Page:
Roundtable: How many classics can Mathieu van der Poel win this year?

Will van der Poel continue to crush the field? And will SD Worx dominate the spring? We consider all things classics.

Photo: Getty Images

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The “opening weekend” and Strade Bianche have raised the curtain on the classics in spectacular style, and the major monuments are on the very near horizon.

So will Mathieu van der Poel continue to crush the field? Will SD Worx win the lot? And who gets our backing for victories at the men’s and women’s Paris-Roubaix?

Fred Dreier, Andrew Hood, and Jim Cotton consider all-things classics:

What will Mathieu van der Poel’s 2021 spring classics scorecard end up looking like?

Will van der Poel win them all this season? Photo: Luc Claessen/Getty Images

Fred: I think van der Poel wins Milano-Sanremo and then E3 BinckBank Classic. He’s close but does not win Gent-Wevelgem, and then he repeats at the Tour of Flanders. I don’t see him winning Paris-Roubaix in his debut, but I do see him being fit a week later for the Amstel Gold Race circuit race. So, by the end of the classics I see him having won Strade Bianche, Milano-Sanremo, E3, Flanders, and Amstel — it’s a historic haul for a historically versatile rider.

Jim: Bah, who knows?! He’s odds-on favorite for any race he starts right now, but I think it will become increasingly difficult for him to win races as the season goes on. Wout van Aert is still returning to road mode. Mads Pedersen is looking better than ever and has a strong team around him. And when we get to those Flandrien classics, Deceuninck-Quick-Step will be in their back yard, and it’s in those most gritty of northern races where the likes of Kasper Asgreen, Yves Lampaert, and Davide Ballerini do best. I’m not saying “MvdP” doesn’t win again, but the win-rate may turn down a notch.

Andrew: He could win them all, or he could win none. That’s a pretty lame answer, but if I knew what the future would hold, I would have bought Bitcoin in 2015. What’s sure is that “Van der Cool” and his Swiss Army knife skillset means that he could win every race on the spring classics calendar from here to Liège-Bastogne-Liège. That’s how versatile he is. What’s also true is that his rivals, whom I believe have been tapering into form to hit their respective peaks in April, will be putting up much more of a fight. Trek-Segafredo, Deceuninck-Quick-Step, and Ag2r-Citroën pack a mighty collective punch, and let’s not forget Wout van Aert. I see him picking up one or two more wins, so let’s say Harelbeke and a Flanders repeat.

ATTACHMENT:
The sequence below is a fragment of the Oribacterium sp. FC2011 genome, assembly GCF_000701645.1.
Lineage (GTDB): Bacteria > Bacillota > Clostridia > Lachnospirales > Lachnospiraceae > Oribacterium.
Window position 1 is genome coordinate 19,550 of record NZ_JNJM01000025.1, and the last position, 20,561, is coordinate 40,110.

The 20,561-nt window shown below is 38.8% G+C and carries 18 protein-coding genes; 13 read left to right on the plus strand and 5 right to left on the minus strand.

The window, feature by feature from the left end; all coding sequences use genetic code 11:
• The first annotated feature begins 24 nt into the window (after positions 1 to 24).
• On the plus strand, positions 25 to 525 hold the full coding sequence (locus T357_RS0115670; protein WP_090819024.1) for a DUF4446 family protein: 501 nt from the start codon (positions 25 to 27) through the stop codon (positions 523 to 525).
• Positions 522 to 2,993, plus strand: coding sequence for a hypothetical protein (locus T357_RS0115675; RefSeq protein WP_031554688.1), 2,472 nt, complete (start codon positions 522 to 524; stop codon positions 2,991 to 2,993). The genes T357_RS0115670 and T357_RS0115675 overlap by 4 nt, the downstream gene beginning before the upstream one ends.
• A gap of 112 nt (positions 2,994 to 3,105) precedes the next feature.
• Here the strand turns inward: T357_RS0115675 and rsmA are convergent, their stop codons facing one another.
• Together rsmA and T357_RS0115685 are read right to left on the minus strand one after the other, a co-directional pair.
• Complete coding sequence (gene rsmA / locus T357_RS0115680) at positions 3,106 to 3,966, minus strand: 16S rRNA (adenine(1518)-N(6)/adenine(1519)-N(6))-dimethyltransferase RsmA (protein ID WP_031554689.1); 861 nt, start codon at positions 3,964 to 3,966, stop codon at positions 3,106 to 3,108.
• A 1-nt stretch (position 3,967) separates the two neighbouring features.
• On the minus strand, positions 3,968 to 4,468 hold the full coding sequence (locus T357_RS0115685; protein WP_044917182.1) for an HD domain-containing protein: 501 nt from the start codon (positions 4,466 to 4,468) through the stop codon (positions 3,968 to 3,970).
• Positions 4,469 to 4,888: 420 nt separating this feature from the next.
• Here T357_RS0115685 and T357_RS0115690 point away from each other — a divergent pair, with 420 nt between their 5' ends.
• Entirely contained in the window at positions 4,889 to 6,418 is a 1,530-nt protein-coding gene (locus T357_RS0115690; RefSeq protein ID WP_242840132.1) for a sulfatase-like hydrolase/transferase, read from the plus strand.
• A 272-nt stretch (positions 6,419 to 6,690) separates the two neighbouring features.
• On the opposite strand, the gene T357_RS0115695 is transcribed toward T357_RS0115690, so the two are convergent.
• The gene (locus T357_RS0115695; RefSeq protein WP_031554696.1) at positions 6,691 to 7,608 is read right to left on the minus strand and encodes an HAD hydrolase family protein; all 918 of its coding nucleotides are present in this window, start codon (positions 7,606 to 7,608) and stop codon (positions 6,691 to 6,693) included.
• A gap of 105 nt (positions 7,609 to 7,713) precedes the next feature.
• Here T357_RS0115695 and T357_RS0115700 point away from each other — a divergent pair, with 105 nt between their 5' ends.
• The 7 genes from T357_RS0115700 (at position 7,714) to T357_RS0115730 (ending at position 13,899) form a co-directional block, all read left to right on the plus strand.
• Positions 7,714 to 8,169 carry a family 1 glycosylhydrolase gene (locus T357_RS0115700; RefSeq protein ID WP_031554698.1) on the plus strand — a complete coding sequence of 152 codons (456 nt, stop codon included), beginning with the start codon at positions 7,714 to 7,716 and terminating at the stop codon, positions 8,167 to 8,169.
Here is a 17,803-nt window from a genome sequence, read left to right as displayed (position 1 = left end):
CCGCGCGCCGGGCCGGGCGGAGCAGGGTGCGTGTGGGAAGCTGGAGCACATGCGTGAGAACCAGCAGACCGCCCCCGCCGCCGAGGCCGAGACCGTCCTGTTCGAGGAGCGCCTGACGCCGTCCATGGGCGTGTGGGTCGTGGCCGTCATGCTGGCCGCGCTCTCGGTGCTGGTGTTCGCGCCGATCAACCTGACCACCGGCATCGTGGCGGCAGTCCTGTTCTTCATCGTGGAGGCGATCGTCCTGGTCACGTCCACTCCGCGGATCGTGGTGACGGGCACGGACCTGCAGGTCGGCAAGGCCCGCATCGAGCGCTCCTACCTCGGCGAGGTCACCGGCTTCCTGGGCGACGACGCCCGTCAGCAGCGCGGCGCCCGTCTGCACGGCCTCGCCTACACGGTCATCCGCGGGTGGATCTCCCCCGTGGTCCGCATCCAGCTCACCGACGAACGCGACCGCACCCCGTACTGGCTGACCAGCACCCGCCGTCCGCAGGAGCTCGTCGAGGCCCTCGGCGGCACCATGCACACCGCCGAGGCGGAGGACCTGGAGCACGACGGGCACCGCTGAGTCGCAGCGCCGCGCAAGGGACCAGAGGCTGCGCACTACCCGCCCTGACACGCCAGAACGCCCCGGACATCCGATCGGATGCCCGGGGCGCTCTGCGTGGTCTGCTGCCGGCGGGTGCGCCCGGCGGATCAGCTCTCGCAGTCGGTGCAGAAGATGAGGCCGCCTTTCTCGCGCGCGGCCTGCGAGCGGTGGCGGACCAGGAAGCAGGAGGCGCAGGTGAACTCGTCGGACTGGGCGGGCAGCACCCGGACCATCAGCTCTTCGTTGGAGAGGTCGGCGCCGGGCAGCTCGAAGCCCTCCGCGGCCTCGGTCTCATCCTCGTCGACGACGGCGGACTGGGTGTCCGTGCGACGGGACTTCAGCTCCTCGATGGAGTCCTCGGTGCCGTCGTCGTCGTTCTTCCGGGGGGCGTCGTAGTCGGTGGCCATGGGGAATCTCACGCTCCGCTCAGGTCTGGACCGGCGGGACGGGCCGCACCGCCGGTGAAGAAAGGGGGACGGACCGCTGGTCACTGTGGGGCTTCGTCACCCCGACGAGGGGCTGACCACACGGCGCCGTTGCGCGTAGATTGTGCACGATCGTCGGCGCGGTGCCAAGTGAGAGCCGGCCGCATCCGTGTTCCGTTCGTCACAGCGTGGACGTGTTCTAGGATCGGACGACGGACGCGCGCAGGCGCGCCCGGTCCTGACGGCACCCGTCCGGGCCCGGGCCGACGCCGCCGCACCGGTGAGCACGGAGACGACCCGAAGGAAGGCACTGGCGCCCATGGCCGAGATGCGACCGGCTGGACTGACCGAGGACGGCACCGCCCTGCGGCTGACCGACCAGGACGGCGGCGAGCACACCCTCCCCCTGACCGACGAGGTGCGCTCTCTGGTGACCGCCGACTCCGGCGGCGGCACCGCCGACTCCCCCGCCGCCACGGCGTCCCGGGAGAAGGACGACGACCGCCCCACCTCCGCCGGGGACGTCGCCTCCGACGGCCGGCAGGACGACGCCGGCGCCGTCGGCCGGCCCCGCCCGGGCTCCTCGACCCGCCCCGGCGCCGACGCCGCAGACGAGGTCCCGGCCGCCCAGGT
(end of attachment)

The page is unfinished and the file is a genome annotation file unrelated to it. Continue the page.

Which team or rider finally ends the SD Worx streak at the classics, and at what race?

Kirsten Wild could unlock SD Worx in a sprint finish. Photo: Luc Claessen/Getty Images

Andrew: The one-rider wrecking crew otherwise known as “The AVV.” Annemiek van Vleuten is a force unto herself, and she won’t be content to ride second fiddle to her longtime rivals at SD Worx. Van Vleuten also has her eye on prizes coming later in the season, including Paris-Roubaix and the Olympic Games. I think the party ends at the Ronde, with van Vleuten coming up aces.

Fred: As deep as that team is, I think they are vulnerable in sprint races, as their two best sprinters, Amy Pieters and Jolien D’Hoore, are perhaps a few watts shy of the sport’s top sprinters. I see the streak ending at Brugge-De Panne, and I think it will come at the hands of Kirsten Wild.

Jim: I think it could be the dark-horse disruptors of FDJ Nouvelle Aquitaine Futuroscope at Trofeo Alfredo Binda later this month. They’ve got wily attackers like Évita Muzic and  Cecilie Uttrup Ludwig who both could go well on that tough hilly course. Uttrup Ludwig has long been close to a big win, and she’s got the skillset to do it. Plus we know she’ll give an ace interview afterward.

Who becomes the first woman to win Paris-Roubaix?

Lucinda Brand could be in contention at Roubaix after her dominant cyclocross campaign. Photo: Luc Claessen/Getty Images

Fred: I see Anna van der Breggen as the clear favorite at this point. She’s perhaps not as powerful on the flats as some of the others, but her racing intellect and team strength place her atop the list of favorites. And with this being her final year, I am willing to bet that winning the first women’s Paris-Roubaix would be an enormous goal of hers.

Jim: Lucinda Brand. She’s only just started her road season after winning the ‘cross worlds and so was a bit rusty at Strade Bianche. But Brand has a huge motor and the handling skills to make short work of the pavé. On top of that, her co-leaders Lizzie Deignan and Elisa Longo Borghini are building their seasons around the monuments, so should be top form to help Brand on the way to the velodrome.

Andrew: I have to agree with Fred. The reigning world champion has all the qualities to go deep into Roubaix. It’s going to be a brutal race, where experience, technique, and brute strength will deliver victory. Van der Breggen holds all those cards and will be backed by the peloton’s best team right now. Advantage: AvdB.

Who wins the men’s Paris-Roubaix this year?

Jim: Peter Sagan. I know it’s unlikely, but let’s face it, the world is a better place when Sags wins races.

Andrew: I like Paris-Roubaix in that it occasionally delivers the outlier/veteran victory. Think Mat Hayman or Johan Van Summeren. Having said that, this year’s “dark horse” field is pretty thin. The one rider who fits that mold is Heinrich Haussler, who’s already popped some good results this spring thanks to his winter cyclocross schedule. The obvious pick: Wout van Aert. He’s got the motor, the skills, and the ambition. Barring a puncture or untimely crash, it’s going to be a WOWt kind of Sunday.

Fred: Wout van Aert.

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